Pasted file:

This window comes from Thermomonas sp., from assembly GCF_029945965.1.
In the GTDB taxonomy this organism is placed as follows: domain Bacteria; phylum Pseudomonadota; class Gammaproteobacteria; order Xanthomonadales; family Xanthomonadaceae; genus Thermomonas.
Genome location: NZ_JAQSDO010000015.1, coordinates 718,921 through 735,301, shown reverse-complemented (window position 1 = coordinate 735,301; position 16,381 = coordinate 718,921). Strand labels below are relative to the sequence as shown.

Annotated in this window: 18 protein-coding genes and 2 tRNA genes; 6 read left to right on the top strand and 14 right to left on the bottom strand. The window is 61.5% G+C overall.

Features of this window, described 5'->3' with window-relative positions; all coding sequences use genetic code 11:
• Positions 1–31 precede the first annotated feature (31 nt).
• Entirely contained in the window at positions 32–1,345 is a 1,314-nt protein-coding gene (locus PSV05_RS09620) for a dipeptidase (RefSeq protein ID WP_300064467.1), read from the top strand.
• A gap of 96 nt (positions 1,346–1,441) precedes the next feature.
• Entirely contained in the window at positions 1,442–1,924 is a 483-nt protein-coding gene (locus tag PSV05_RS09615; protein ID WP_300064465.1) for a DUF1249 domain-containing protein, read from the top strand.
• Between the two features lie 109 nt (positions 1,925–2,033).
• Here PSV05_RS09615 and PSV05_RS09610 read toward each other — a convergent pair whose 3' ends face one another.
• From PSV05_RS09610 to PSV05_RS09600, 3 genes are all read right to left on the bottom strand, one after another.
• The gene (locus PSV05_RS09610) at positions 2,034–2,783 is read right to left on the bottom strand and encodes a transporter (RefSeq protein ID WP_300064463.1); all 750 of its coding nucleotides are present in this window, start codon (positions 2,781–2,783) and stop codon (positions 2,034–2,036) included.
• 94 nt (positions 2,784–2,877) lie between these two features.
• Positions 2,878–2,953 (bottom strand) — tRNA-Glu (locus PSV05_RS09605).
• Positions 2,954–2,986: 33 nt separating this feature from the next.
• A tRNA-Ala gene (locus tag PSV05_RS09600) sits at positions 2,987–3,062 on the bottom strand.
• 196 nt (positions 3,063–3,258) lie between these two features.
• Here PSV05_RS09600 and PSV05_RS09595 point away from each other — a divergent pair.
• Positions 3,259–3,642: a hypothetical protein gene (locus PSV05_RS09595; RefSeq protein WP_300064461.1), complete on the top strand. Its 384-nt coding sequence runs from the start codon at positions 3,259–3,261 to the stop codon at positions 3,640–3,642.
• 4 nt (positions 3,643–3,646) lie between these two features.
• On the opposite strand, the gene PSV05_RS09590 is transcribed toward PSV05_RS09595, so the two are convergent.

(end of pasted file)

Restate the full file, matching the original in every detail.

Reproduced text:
This window comes from Thermomonas sp., from assembly GCF_029945965.1.
In the GTDB taxonomy this organism is placed as follows: domain Bacteria; phylum Pseudomonadota; class Gammaproteobacteria; order Xanthomonadales; family Xanthomonadaceae; genus Thermomonas.
Genome location: NZ_JAQSDO010000015.1, coordinates 718,921 through 735,301, shown reverse-complemented (window position 1 = coordinate 735,301; position 16,381 = coordinate 718,921). Strand labels below are relative to the sequence as shown.

Annotated in this window: 18 protein-coding genes and 2 tRNA genes; 6 read left to right on the top strand and 14 right to left on the bottom strand. The window is 61.5% G+C overall.

Features of this window, described 5'->3' with window-relative positions; all coding sequences use genetic code 11:
• Positions 1–31 precede the first annotated feature (31 nt).
• Entirely contained in the window at positions 32–1,345 is a 1,314-nt protein-coding gene (locus PSV05_RS09620) for a dipeptidase (RefSeq protein ID WP_300064467.1), read from the top strand.
• A gap of 96 nt (positions 1,346–1,441) precedes the next feature.
• Entirely contained in the window at positions 1,442–1,924 is a 483-nt protein-coding gene (locus tag PSV05_RS09615; protein ID WP_300064465.1) for a DUF1249 domain-containing protein, read from the top strand.
• Between the two features lie 109 nt (positions 1,925–2,033).
• Here PSV05_RS09615 and PSV05_RS09610 read toward each other — a convergent pair whose 3' ends face one another.
• From PSV05_RS09610 to PSV05_RS09600, 3 genes are all read right to left on the bottom strand, one after another.
• The gene (locus PSV05_RS09610) at positions 2,034–2,783 is read right to left on the bottom strand and encodes a transporter (RefSeq protein ID WP_300064463.1); all 750 of its coding nucleotides are present in this window, start codon (positions 2,781–2,783) and stop codon (positions 2,034–2,036) included.
• 94 nt (positions 2,784–2,877) lie between these two features.
• Positions 2,878–2,953 (bottom strand) — tRNA-Glu (locus PSV05_RS09605).
• Positions 2,954–2,986: 33 nt separating this feature from the next.
• A tRNA-Ala gene (locus tag PSV05_RS09600) sits at positions 2,987–3,062 on the bottom strand.
• 196 nt (positions 3,063–3,258) lie between these two features.
• Here PSV05_RS09600 and PSV05_RS09595 point away from each other — a divergent pair.
• Positions 3,259–3,642: a hypothetical protein gene (locus PSV05_RS09595; RefSeq protein WP_300064461.1), complete on the top strand. Its 384-nt coding sequence runs from the start codon at positions 3,259–3,261 to the stop codon at positions 3,640–3,642.
• 4 nt (positions 3,643–3,646) lie between these two features.
• On the opposite strand, the gene PSV05_RS09590 is transcribed toward PSV05_RS09595, so the two are convergent.